The Ether Rock project was launched on the Ethereum blockchain in December of 2017. It is one of the oldest and most famous NFT collections on Ethereum. Some rocks even sold for millions of dollars in 2021.
Despite the popularity of the project, confusion surrounds its origin story. Most in the NFT community know that there are 100 rocks, numbered 0 through 99. But did you know that a bug in the original contract led to complications in the rollout and the deployment of a second contract?
The Problem and the Fix
In the flawed contract, every rock was automatically on sale at all times. An owner did not have the option to take their rock off the market. Further, rocks beyond number 99 could be purchased, thus uncapping the supply.
Before the flaw was discovered in the first contract, rocks 0 through 10 were created. Upon discovering the problem, the creators quickly coded a new contract. In writing the new contract, they needed to address the fact that 11 rocks already existed and were owned by various addresses. They decided to hard code the states of those 11 rocks into the new contract and start where the broken one left off.
Their fix was essentially a fork, which created doubles of rocks 0 through 10. The ones in the old contract were abandoned, and all activity moved to the new contract.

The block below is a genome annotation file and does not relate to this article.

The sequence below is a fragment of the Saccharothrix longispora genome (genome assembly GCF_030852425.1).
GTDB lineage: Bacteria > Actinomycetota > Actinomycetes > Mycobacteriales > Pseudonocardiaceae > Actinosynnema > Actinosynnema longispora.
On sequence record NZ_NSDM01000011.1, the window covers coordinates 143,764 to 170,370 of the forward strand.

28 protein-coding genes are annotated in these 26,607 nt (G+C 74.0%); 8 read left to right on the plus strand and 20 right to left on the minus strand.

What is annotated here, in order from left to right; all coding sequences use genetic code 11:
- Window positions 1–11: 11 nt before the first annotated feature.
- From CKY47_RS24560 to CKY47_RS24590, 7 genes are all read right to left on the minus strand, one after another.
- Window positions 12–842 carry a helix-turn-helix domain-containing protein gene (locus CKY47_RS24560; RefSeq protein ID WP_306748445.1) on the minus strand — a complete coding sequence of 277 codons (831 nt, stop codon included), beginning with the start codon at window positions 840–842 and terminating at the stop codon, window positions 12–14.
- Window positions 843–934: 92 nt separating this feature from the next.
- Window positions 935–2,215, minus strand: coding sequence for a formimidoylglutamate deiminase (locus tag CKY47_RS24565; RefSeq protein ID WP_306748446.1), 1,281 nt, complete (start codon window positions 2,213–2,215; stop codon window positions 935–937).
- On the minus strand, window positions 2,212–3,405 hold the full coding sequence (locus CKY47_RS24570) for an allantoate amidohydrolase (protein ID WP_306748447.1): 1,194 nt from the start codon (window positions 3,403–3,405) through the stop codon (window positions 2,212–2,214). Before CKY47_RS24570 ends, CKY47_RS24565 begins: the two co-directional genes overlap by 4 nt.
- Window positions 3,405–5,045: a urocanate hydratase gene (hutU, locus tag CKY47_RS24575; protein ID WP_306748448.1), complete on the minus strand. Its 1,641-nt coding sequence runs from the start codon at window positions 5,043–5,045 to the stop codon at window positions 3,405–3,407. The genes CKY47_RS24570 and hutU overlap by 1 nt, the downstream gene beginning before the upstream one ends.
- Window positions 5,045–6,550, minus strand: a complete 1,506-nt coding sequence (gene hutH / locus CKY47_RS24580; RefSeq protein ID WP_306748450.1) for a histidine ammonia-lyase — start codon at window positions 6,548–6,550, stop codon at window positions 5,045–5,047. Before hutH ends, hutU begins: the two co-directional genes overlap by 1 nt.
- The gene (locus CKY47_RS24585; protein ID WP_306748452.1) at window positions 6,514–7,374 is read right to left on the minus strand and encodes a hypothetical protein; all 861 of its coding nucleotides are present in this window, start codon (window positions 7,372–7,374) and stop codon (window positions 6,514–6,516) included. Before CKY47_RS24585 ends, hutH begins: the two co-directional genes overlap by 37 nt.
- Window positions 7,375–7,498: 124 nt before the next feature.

The flawed contract was rediscovered years later, and thousands more rocks were created through it. Wrapper contracts were used to circumvent the always-for-sale bug and allow for trading on NFT marketplaces. However, rocks 0 through 10 were never separated out and given the special treatment that they deserved. I decided to remedy that.
For those of you who happen to hold one of the aforementioned rocks, here are instructions for wrapping and unwrapping.
First, make absolutely sure that your rock is one of 0 through 10 in the flawed version of the Ether Rock contract. If you try to wrap something else, it will go into a black hole and be lost forever.
Let’s assume you hold rock i in address A.
Step 1: In the wrapper contract, call CreateDropBox() to generate an address to drop your rock into. The drop box address is associated with the address holding the rock, and it can be reused in the future to wrap more rocks from that address.
Step 2: Look up your drop box address by calling dropBoxes(A) in the wrapper contract. Let’s call this address D.
Step 3: In the original contract, call giftRock(i, D) to send rock i to your drop box address.
Step 4: In the wrapper contract, call Wrap(i) to move the rock from the drop box to the address of the wrapper contract and receive a corresponding token.
To unwrap token i, simply call Unwrap(i) in the wrapper contract. This causes the token to be burned, and the corresponding rock will be transferred from the wrapper address to your address.
A Word of Warning
As usual, I tried my best to write a flawless wrapper contract, but I can provide no guarantees. Dealing with old projects and wrappers is for advanced users only. Proceed at your own risk!